The Daily Gamecock

Finance expert says global factors affect economy

Moore School hosts discussion with UBS Head of Political and Country Risk


While social, economic and political factors all contribute to a country’s financial instability, there seems also to be a global reason for financial problems. Such was the conclusion at a discussion held at the Moore School of Business Thursday.

Head of Political and Country Risk for UBS Preston Keat led a round table forum at the Moore School discussing instability in politics and business. In his lecture, “Staying Ahead of the Crisis: Political Risk and Strategic Investment”, Keat highlighted the risks in international finance and how politics contribute to their instability. He marks this as the “return of the political economy.”

Keat’s job at UBS is to forecast financial risks for other countries based on an analysis of current problems.

“You can’t make a good forecast if you don’t have a structure to see how this works,” Keat said when highlighting the in-depth process of predicting financial risks. “The way to think about stability is by considering all of the things that cause instability.”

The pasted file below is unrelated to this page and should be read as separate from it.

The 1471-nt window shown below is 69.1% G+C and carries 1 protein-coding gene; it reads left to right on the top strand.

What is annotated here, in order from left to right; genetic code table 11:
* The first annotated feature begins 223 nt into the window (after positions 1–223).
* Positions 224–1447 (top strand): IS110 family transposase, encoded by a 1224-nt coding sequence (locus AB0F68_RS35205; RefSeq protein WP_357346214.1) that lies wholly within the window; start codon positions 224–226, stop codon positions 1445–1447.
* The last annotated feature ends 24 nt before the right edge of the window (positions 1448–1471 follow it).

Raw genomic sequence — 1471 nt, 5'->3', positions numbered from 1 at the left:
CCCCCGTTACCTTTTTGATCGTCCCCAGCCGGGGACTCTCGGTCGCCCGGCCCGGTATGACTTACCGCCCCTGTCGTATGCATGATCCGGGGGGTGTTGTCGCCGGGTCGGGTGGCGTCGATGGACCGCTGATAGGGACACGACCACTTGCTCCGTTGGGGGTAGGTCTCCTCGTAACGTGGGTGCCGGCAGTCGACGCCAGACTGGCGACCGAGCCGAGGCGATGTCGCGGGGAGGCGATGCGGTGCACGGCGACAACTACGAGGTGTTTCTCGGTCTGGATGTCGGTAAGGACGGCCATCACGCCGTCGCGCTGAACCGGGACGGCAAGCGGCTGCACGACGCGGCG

Risks such as tripling tax rates and economic and social reconstruction are a few factors that affect the financial success of any country, he said. According to Keat, politics contribute to these default risks through sovereignty, transferring of funds and systematic counterparty.

“People say that these politicians are being stupid and irrational. No, they have identifiable interests that they will pursue,” Keat said in the argument, blaming politicians. Many political figures cannot reason for every risk that is for the improvement of their country, Keat said. However, they play an important role in fighting for stability.

Countries do not have the same stability they had last year, Keat said. Even the most highly ranked and stable countries have newfound problems. Keat highlighted that some of the solutions are some version of a political union, a budget, increasing bank mechanisms for sovereigns, slowing down and allowing for things to work out on their own without anyone focusing on them.

International finance doctorate student Xiaolan Zheng found the lecture insightful for her research.

“The lecture, I think, is very helpful to help understand the greater risks. He presented it in a way that I could use as a Ph.D. student,” Zheng said. “It gave a lot of background research on what’s going on.”

As far as America’s economic improvement, Keat stressed that the nation still has a long way to go before full recovery.

“I still think that there is a big risk of going back into recession — 40-percent chance,” Keat said. “Unemployment is pretty persistent. I’m not too optimistic about the economy right now.”

International business doctorate student Nick Bailey pointed out that Americans should consider multiple factors in other countries’ financial risks.

“They need to recognize qualitative and quantitative elements that can put the risks into countries, and doing business in other countries is not just a number, but there are a lot of other things going into it,” Bailey said.


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